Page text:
The UH law school and its Environmental Law Program are engaging students in global environmental issues, focusing on climate change and other pressing concerns facing Hawaii and the Pacific, a UH news release says.
University of Hawaii environmental law students gather to vote electronically on IUCN motions.
Courtesy: University of Hawaii
“This is an historic moment in time for Hawaii and the Pacific,” said Associate Law School Dean Denise Antolini, who is teaching a course focusing on the motions work that happens during the IUCN Members Assembly.
The students have developed seven motions, which include calls for: global action about marine debris, biofouling (bringing new marine organisms to Pacific waters), climate change, community-based natural resource management, sustainable growth, the importance of environmental courts, as well as an affirmation of the role of indigenous people and culture in conservation efforts, the release says.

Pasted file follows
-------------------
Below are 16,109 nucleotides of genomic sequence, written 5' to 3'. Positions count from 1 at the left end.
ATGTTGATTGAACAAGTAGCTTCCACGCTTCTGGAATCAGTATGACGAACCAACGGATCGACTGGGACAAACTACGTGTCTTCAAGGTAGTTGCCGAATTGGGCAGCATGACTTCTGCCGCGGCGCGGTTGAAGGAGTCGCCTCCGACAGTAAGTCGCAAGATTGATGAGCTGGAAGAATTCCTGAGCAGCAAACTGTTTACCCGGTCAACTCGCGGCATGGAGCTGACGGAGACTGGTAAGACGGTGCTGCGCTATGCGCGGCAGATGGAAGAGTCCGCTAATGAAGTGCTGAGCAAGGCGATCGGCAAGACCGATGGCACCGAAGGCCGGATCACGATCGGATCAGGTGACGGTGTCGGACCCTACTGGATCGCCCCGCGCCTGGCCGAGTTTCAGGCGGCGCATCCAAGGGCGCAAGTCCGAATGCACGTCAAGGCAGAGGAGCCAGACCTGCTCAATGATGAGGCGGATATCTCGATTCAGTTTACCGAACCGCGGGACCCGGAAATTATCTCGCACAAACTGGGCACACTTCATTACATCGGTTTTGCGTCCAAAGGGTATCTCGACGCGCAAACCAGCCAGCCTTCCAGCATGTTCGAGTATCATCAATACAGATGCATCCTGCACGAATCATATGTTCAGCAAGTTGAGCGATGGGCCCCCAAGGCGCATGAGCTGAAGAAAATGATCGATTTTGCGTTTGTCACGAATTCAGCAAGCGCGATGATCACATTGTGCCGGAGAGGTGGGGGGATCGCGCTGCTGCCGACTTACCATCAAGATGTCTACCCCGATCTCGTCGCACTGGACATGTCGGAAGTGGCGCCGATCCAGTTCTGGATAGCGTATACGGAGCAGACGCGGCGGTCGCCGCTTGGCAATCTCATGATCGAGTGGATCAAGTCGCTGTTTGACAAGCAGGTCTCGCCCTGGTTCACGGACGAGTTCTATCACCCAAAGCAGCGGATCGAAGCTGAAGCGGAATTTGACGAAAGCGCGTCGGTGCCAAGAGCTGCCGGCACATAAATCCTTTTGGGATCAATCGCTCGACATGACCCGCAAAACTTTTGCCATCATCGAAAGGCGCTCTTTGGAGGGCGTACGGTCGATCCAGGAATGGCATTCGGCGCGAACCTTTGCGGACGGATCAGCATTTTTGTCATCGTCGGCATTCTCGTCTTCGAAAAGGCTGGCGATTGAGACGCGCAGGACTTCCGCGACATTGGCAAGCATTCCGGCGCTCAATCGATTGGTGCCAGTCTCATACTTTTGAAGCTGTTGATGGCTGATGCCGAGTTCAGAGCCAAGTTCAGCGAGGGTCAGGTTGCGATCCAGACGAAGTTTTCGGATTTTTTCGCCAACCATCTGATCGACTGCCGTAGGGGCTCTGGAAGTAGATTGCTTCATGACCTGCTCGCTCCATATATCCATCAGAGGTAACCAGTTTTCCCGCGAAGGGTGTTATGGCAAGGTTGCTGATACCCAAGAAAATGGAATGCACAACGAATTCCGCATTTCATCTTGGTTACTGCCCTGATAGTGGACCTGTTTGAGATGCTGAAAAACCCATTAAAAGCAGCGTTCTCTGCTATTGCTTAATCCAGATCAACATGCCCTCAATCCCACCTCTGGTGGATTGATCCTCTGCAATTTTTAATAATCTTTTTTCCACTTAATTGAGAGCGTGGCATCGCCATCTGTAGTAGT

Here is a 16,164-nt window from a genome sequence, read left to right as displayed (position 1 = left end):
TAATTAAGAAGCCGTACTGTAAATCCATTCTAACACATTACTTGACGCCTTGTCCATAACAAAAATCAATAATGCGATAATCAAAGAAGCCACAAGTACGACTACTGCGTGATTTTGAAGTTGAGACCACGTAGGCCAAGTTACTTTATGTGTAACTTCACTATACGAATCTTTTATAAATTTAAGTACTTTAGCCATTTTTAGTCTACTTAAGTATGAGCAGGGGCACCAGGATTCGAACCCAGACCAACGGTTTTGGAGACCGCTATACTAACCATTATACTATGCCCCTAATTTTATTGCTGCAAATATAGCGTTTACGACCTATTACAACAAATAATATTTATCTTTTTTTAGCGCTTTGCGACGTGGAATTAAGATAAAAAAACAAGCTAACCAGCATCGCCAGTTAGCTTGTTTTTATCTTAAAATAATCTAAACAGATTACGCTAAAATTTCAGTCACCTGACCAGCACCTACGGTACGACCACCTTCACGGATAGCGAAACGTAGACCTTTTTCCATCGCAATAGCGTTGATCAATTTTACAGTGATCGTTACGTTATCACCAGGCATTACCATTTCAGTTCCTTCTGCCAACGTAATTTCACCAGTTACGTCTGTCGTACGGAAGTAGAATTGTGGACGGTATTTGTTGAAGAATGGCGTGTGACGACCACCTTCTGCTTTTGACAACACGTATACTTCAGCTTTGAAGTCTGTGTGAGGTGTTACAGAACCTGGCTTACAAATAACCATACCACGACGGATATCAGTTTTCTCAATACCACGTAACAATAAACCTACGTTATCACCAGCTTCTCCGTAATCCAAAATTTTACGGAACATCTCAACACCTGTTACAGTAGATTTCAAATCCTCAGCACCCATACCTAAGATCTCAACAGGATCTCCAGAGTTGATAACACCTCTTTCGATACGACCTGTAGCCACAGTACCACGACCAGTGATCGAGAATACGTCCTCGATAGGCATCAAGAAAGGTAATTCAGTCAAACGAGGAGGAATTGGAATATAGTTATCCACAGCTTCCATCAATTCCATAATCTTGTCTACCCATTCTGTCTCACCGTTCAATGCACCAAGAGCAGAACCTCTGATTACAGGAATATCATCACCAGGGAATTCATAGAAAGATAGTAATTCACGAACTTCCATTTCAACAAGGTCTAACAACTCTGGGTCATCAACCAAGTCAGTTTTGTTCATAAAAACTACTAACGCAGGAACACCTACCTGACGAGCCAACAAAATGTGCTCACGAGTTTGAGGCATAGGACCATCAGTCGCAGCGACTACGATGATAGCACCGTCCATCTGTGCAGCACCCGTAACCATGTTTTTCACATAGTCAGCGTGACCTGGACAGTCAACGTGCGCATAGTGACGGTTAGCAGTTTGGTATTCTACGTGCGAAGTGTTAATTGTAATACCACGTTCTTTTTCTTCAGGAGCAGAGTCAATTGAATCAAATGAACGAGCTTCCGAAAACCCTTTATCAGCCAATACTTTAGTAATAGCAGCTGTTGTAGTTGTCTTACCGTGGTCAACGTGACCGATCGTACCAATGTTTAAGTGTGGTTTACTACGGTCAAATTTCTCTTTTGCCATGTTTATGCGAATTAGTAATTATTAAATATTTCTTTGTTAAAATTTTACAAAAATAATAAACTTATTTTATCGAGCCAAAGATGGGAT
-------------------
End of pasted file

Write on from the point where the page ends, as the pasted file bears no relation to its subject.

Antolini recently led her class through five hours of discussion and online voting to cast the Environmental Law Program’s formal vote on all of the 86 motions submitted by IUCN members, the release says, and also to prepare for the live floor debate on 13 motions that are scheduled for full Assembly discussion.
Claire Colegrove, who’s part of the 2017 law school class, said the World Conservation Congress offers “a unique opportunity to unite the nations of the Pacific region” to establish a regional Pacific climate action plan, noting how signs of climate change are already apparent.
Learn more about the UH law school’s involvement in the conference here.
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